The epidemiological and medical evidences presented in the case study provide evidence for the broad policy issues that underlie mosquito control. For example, the epidemiological evidence provides information about the rates of mosquito-related illnesses in regions that suffer from poor management of the built environment. The medical results show the interventions that would be accepted, or rejected, based on the ethics of their implementation. They also highlight the safety and accessibility of containment systems as a strategy for managing the public health issue.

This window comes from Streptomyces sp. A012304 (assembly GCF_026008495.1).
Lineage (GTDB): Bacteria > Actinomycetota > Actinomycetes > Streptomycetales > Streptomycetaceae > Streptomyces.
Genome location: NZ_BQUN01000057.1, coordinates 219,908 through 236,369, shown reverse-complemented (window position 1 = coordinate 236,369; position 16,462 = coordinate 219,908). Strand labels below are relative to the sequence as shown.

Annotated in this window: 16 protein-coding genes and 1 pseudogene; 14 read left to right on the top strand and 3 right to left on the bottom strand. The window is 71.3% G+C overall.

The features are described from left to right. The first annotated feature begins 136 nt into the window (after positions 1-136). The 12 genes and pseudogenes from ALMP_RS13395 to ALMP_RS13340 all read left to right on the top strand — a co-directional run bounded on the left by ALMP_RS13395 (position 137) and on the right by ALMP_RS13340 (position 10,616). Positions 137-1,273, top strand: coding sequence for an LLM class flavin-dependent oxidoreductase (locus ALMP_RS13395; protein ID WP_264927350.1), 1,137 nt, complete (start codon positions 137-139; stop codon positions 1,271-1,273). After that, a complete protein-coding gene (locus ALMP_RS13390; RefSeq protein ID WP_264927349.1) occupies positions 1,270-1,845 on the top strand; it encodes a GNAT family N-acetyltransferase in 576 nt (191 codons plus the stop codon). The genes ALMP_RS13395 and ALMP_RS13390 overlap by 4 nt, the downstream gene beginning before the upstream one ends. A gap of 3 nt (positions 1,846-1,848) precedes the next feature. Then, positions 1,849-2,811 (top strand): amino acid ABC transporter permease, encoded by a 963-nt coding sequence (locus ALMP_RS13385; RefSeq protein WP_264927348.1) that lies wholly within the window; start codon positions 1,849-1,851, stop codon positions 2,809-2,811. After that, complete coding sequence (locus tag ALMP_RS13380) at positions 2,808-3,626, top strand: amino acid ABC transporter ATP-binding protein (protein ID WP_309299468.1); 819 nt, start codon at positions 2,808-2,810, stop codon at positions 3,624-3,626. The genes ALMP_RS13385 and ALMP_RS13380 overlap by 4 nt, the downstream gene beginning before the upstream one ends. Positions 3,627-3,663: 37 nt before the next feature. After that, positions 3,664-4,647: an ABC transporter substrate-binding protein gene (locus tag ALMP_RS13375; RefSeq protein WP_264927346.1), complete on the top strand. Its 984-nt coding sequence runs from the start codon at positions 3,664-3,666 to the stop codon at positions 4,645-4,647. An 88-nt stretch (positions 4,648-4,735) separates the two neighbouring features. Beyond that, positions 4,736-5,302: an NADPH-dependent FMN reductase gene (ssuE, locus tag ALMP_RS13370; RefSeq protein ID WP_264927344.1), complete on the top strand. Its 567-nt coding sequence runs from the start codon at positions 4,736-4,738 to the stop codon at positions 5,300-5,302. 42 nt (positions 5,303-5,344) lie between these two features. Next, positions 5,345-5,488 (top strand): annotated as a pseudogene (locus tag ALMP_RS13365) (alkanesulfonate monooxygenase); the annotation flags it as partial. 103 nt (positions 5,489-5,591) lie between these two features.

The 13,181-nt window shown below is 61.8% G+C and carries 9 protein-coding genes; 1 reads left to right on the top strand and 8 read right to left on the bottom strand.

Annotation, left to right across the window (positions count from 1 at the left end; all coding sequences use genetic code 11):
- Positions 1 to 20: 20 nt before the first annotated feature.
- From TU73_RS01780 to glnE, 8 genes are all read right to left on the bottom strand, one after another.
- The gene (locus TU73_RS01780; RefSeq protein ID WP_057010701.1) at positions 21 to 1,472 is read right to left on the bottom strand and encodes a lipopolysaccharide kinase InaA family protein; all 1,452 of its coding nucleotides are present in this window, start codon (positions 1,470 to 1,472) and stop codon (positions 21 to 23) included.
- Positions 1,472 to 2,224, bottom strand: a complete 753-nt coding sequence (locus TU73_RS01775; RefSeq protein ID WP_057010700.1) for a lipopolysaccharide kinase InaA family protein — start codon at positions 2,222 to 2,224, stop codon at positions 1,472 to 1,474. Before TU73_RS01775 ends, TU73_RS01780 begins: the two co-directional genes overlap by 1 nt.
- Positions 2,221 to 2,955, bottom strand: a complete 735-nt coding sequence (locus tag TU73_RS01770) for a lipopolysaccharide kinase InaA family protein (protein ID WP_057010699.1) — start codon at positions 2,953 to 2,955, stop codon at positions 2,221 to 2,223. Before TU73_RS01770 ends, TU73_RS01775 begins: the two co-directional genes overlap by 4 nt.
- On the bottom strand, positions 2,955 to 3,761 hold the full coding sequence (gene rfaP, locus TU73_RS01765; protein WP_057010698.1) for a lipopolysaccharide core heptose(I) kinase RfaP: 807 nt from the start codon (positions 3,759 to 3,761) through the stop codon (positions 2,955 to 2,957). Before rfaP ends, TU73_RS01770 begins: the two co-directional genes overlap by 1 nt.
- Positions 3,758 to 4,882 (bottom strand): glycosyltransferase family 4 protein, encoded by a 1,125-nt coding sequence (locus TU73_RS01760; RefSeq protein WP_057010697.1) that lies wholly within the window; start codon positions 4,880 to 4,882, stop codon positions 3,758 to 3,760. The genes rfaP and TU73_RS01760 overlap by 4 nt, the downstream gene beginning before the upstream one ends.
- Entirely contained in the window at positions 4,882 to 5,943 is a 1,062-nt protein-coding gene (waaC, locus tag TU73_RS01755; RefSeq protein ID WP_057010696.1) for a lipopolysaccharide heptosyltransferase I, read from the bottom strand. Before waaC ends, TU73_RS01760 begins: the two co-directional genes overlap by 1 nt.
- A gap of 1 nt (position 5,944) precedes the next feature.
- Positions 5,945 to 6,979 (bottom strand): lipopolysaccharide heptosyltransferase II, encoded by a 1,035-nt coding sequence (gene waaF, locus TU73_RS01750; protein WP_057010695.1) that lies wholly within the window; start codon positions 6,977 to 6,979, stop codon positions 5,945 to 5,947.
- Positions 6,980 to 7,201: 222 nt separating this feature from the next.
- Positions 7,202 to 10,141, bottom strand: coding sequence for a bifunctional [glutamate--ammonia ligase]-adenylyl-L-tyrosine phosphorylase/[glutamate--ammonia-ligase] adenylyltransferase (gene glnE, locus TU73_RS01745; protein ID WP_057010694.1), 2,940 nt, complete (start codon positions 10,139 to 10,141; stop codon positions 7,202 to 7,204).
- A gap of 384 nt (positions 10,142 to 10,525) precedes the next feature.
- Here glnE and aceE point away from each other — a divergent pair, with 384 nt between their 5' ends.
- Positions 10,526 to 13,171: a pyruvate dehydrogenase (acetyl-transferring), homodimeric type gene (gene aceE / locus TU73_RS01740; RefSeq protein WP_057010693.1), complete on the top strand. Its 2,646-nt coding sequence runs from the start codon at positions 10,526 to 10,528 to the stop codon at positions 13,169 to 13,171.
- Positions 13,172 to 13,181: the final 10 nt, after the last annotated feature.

Identifying the social determinants of the public health issue has significant merits and limitations in managing the public health problem. One merit is the broader understanding of the public health issue because it not only considers the medical and epidemiological concerns of the public health problems, but also the social, political, ethical and attitudinal factors that affect the public health problem (Ontario Ministry of Agriculture, Food and Rural Affairs, 2015). Similarly, identifying the social determinants of health helps to provide holistic solutions to the public health problem. However, identifying the social determinants of health may also complicate the public health problem by emphasizing the importance of addressing too many aspects of the public health problem that may dilute the purpose of formulating useful public health interventions for managing the public health problem in the first place. Similarly, since there are many social determinants of health, it may take too much time to evaluate all of them and understand how they all fit within the wider epidemiological triad.